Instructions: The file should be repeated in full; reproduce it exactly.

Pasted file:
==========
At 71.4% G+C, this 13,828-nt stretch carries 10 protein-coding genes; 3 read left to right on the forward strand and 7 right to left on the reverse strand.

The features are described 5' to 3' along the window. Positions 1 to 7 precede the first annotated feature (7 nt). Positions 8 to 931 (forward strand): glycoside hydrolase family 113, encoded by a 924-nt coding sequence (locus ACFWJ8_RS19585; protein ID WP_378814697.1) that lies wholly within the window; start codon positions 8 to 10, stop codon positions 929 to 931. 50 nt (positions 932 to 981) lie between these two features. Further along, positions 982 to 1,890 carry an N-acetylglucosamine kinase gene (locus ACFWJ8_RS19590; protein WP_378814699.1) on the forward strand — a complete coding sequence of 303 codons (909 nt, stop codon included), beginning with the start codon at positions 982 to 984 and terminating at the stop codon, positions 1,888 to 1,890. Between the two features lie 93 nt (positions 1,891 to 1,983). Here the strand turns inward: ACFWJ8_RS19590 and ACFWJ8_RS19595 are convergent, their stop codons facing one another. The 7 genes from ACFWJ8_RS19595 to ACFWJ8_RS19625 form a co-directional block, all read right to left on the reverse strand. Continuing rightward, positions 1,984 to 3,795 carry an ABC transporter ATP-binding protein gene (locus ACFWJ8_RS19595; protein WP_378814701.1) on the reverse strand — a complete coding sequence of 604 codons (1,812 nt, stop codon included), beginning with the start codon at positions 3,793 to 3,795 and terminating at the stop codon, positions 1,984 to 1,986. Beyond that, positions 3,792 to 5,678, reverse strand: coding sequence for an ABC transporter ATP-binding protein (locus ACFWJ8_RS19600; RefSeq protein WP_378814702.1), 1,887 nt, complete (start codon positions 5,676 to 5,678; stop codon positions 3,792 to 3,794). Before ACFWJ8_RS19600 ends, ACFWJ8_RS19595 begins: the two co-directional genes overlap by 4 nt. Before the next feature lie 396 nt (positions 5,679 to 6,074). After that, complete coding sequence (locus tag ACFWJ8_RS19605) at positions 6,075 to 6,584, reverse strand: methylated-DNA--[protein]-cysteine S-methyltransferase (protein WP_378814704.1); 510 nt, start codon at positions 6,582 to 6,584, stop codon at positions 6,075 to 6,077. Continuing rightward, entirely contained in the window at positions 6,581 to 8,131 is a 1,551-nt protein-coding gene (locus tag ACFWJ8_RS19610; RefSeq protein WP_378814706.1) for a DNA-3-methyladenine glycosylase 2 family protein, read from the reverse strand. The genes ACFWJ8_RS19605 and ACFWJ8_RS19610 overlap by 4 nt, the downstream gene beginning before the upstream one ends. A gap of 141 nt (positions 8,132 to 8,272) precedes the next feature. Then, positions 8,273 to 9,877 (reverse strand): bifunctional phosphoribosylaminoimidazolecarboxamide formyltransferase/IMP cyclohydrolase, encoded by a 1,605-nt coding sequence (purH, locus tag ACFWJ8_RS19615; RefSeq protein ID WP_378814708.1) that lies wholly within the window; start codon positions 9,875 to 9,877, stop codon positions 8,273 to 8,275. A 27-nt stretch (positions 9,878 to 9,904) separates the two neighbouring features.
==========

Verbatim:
At 71.4% G+C, this 13,828-nt stretch carries 10 protein-coding genes; 3 read left to right on the forward strand and 7 right to left on the reverse strand.

The features are described 5' to 3' along the window. Positions 1 to 7 precede the first annotated feature (7 nt). Positions 8 to 931 (forward strand): glycoside hydrolase family 113, encoded by a 924-nt coding sequence (locus ACFWJ8_RS19585; protein ID WP_378814697.1) that lies wholly within the window; start codon positions 8 to 10, stop codon positions 929 to 931. 50 nt (positions 932 to 981) lie between these two features. Further along, positions 982 to 1,890 carry an N-acetylglucosamine kinase gene (locus ACFWJ8_RS19590; protein WP_378814699.1) on the forward strand — a complete coding sequence of 303 codons (909 nt, stop codon included), beginning with the start codon at positions 982 to 984 and terminating at the stop codon, positions 1,888 to 1,890. Between the two features lie 93 nt (positions 1,891 to 1,983). Here the strand turns inward: ACFWJ8_RS19590 and ACFWJ8_RS19595 are convergent, their stop codons facing one another. The 7 genes from ACFWJ8_RS19595 to ACFWJ8_RS19625 form a co-directional block, all read right to left on the reverse strand. Continuing rightward, positions 1,984 to 3,795 carry an ABC transporter ATP-binding protein gene (locus ACFWJ8_RS19595; protein WP_378814701.1) on the reverse strand — a complete coding sequence of 604 codons (1,812 nt, stop codon included), beginning with the start codon at positions 3,793 to 3,795 and terminating at the stop codon, positions 1,984 to 1,986. Beyond that, positions 3,792 to 5,678, reverse strand: coding sequence for an ABC transporter ATP-binding protein (locus ACFWJ8_RS19600; RefSeq protein WP_378814702.1), 1,887 nt, complete (start codon positions 5,676 to 5,678; stop codon positions 3,792 to 3,794). Before ACFWJ8_RS19600 ends, ACFWJ8_RS19595 begins: the two co-directional genes overlap by 4 nt. Before the next feature lie 396 nt (positions 5,679 to 6,074). After that, complete coding sequence (locus tag ACFWJ8_RS19605) at positions 6,075 to 6,584, reverse strand: methylated-DNA--[protein]-cysteine S-methyltransferase (protein WP_378814704.1); 510 nt, start codon at positions 6,582 to 6,584, stop codon at positions 6,075 to 6,077. Continuing rightward, entirely contained in the window at positions 6,581 to 8,131 is a 1,551-nt protein-coding gene (locus tag ACFWJ8_RS19610; RefSeq protein WP_378814706.1) for a DNA-3-methyladenine glycosylase 2 family protein, read from the reverse strand. The genes ACFWJ8_RS19605 and ACFWJ8_RS19610 overlap by 4 nt, the downstream gene beginning before the upstream one ends. A gap of 141 nt (positions 8,132 to 8,272) precedes the next feature. Then, positions 8,273 to 9,877 (reverse strand): bifunctional phosphoribosylaminoimidazolecarboxamide formyltransferase/IMP cyclohydrolase, encoded by a 1,605-nt coding sequence (purH, locus tag ACFWJ8_RS19615; RefSeq protein ID WP_378814708.1) that lies wholly within the window; start codon positions 9,875 to 9,877, stop codon positions 8,273 to 8,275. A 27-nt stretch (positions 9,878 to 9,904) separates the two neighbouring features.